The set provides a solid social scene for those members who desire it, with “big efforts made during Covid” to get together virtually. The set also benefits from “decent booze at chambers events due to a popular in-house wine club”.

What The Junior Barristers Say

“Going to court was terrifying at first,” says barrister Alexander Echlin, whose practice consists of professional negligence, clinical negligence and some common law, “but juniors at Hailsham go into court a lot and the more you do, the less stressful it becomes. You get used to thinking on your feet.”

One year into his tenancy at civil law set Hailsham Chambers, courtrooms now play a prominent role in Echlin’s life — as do trains. On a typical day he is doing one of two things: either “in chambers doing written work, such as pleadings and advice” or “out all day travelling to court”. Echlin continues, “I have been all over the country. I went to Cornwall, Wrexham and Newcastle in one week. I absolutely love it, going up and down the country, meeting people from all walks of life, and it is great practice.” He has also acted in a Court of Appeal case on liability under section 39 of the Financial Services and Markets Act 2000 and vicarious liability, which was “hard work” and “very interesting”.

Echlin rates the intellectual challenge of law, travelling and meeting people as the best parts of his job. And his least favourite? “Block lists [where several cases are listed for the same time], which means you can be waiting all day for something that was meant to start first thing,” he says.

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The junior barrister has a BA and a masters in history from Oxford University and, before switching to law, fitted in a mini-career in the art world, working at Dickinson fine art dealers as a specialist in Impressionist and Modern paintings, drawings and sculpture. Echlin explains: “I knew people who’d had careers before going to the bar, so I went down the commercial art route first. I knew it was possible to go to the bar after working in art but doing it the other way around would be more difficult.”

Although that’s not to say it was easy. Echlin describes the experience of “cramming a law degree into one year” for the Graduate Diploma in Law (GDL) exam as “more stressful and difficult than anything I’d done before, from an academic perspective”. This was followed by the Bar Professional Training Course (BPTC) and then pupillage.

At Hailsham, pupils have three supervisors: two in the first six and one for the second six. “It is organised so that you are exposed to all areas of work,” he says. “In the first six you only do work for your pupil supervisor, on top of advocacy training, which is really useful, and lots of cross-examination practice. In the second six, you are in court a lot and assessment consists of work for other members of chambers as well as advocacy assessments.”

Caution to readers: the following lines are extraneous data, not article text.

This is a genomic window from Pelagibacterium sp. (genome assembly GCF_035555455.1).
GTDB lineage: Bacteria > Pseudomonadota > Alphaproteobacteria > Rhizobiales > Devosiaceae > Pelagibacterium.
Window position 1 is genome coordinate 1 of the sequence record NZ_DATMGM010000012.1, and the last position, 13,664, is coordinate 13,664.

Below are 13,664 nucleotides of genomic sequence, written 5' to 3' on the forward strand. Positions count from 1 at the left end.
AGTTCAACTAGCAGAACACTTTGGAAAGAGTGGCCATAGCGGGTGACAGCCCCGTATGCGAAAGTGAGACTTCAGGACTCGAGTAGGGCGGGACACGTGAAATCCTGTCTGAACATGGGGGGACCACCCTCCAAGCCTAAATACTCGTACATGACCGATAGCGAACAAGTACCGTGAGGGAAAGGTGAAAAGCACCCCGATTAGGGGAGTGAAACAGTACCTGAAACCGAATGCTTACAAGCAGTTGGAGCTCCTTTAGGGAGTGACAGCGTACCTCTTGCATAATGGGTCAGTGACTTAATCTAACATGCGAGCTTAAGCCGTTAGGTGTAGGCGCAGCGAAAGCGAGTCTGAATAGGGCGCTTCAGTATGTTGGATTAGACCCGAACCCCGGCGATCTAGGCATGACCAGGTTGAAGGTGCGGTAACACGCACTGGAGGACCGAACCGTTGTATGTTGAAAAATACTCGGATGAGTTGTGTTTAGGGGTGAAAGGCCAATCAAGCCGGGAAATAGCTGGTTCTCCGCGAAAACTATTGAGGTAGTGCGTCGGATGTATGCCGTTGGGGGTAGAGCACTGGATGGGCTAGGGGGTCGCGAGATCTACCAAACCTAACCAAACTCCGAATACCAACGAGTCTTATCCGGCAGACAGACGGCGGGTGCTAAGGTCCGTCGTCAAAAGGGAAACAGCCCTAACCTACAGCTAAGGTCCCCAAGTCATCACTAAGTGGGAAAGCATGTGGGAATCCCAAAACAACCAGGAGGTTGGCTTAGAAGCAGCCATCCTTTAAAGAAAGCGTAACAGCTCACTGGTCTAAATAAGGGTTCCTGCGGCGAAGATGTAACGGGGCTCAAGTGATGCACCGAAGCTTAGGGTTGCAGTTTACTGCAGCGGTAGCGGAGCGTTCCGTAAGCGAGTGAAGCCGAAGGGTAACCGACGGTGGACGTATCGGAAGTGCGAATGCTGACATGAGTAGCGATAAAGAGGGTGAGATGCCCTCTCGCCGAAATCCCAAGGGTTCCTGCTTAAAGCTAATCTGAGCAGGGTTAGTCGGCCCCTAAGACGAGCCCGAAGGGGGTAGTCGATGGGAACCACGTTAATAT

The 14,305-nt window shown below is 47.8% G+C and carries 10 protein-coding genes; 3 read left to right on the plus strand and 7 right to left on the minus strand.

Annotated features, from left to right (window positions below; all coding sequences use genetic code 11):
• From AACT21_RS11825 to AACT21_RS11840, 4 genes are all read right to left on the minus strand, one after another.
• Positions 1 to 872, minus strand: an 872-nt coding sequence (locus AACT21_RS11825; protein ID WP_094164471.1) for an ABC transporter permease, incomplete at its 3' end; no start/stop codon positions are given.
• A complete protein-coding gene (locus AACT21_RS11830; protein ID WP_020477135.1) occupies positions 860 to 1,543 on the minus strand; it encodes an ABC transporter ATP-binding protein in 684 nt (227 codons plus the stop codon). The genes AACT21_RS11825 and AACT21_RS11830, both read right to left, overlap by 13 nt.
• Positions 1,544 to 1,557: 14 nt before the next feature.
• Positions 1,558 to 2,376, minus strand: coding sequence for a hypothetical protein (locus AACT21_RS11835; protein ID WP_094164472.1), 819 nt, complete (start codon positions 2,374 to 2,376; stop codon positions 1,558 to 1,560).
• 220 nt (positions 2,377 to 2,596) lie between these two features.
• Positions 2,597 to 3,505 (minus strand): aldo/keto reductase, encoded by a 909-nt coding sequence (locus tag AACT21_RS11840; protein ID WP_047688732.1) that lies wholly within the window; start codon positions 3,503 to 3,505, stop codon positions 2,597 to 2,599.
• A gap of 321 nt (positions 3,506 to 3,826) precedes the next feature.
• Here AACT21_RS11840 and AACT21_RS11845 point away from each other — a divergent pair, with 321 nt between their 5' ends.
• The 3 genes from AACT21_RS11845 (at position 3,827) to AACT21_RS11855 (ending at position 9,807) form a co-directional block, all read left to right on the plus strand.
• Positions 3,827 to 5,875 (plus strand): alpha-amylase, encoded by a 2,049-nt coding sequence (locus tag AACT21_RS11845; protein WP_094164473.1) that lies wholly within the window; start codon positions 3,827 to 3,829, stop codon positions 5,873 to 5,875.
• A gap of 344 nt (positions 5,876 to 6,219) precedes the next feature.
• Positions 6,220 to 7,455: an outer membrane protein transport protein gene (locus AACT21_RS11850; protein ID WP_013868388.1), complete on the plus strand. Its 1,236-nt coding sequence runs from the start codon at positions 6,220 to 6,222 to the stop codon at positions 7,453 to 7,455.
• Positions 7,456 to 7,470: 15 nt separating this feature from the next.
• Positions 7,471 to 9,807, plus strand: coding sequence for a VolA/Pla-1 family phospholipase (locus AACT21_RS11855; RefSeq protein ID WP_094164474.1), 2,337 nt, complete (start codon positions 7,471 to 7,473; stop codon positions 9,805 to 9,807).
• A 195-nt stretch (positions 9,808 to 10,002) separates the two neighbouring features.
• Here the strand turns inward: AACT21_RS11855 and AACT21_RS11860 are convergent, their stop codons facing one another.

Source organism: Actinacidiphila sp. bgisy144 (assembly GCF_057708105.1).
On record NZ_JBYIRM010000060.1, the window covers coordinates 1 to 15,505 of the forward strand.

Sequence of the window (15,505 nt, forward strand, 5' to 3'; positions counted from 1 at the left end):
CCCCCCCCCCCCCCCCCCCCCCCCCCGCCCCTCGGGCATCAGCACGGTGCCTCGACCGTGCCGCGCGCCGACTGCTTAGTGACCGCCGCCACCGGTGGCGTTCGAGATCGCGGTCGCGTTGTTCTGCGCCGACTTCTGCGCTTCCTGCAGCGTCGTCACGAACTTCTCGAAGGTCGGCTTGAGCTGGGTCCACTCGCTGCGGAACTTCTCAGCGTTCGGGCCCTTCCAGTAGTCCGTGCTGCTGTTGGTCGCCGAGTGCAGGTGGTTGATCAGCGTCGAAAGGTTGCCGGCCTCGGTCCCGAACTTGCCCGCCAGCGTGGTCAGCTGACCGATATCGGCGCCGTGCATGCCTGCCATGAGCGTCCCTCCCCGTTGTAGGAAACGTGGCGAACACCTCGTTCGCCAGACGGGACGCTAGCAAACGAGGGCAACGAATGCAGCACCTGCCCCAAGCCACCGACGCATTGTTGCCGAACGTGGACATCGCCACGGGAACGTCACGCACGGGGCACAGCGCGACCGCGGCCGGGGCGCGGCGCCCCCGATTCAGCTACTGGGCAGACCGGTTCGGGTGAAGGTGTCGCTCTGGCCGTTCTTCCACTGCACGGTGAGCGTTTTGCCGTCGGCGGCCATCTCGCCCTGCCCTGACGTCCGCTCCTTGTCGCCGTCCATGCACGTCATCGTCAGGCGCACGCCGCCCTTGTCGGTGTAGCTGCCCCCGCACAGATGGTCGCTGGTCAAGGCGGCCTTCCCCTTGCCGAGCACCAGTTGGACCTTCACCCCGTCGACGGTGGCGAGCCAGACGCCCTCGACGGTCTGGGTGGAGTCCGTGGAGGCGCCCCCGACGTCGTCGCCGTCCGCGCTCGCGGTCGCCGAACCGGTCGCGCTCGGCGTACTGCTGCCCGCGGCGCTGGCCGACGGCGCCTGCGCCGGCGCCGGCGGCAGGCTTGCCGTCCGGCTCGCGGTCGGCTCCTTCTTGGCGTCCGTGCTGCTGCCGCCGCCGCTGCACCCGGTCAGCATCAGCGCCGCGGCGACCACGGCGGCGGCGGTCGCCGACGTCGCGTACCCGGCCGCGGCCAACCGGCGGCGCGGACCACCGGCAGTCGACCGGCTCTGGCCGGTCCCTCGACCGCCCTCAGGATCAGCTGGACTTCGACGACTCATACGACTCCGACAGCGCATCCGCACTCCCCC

Hailsham, located in Inner Temple at 4 Paper Buildings, is “very friendly, laid-back and professional. Members of chambers are always willing to help and are generous with their time,” and there are frequent drinks and social events.

Looking to the future, Echlin aims to build a busy practice in professional negligence and clinical negligence. He describes the latter as an area with “real human interest whether you are claimant or defendant. You have to master a large number of facts and get your head around complex medical facts and complicated arguments about causation”.

For anyone interested in a career at the bar, Echlin’s advice is to make the most of the resources around you, i.e. other people who’ve followed the same path, for tips and insights. He also suggests that you “be realistic” about where you apply. “Look at the educational backgrounds of pupils and junior tenants at sets first to see if their qualifications are broadly equivalent to your own. Once you have identified suitable places, be resilient and take rejection in your stride because you only need one to bite,” Echlin says.

He has specific advice for those who have worked in other fields first: “Your previous career experience will definitely be useful and in ways that you may not expect. Don’t feel you will be discriminated against — far from it, in fact. When you apply for scholarships and mini-pupillages, think about how the skills you have developed through your experiences of work can apply.”

Echlin, for example, used skills learnt while drafting lots of contracts at Dickinson. “Learning how quite valuable contracts are formed in real life gives you a useful commercial perspective,” he says. Alternatively, Echlin says, sales skills always come in useful at the bar, or you may have worked in a team.

Deadlines

Pupillage 2023

To commence September 2023
Applications open 05/01/2022
Applications close 09/02/2022

Insider Scorecard

A*
Training
A
Quality of work
A*
Colleagues
B
Facilities
A*
Work/life balance
A*
Social life
A
Legal Tech

Insider Scorecard Grades range from A* to D and are derived from the Legal Cheek Junior Barrister Survey 2021-22 of over 600 barristers at the leading chambers in England.

Key Info

Juniors 44
QCs 9
Pupillages 2
Oxbridge-educated new tenants* 3/5

*Figure is for the five most junior members of chambers; does not include postgraduate studies.

Money

Pupillage award £50,000
BPTC advance drawdown £10,000

Hailsham’s pupillage award includes £5,000 guaranteed earnings.

Diversity

Female juniors 36%
Female QCs 11%
BME juniors 8%
BME QCs 0%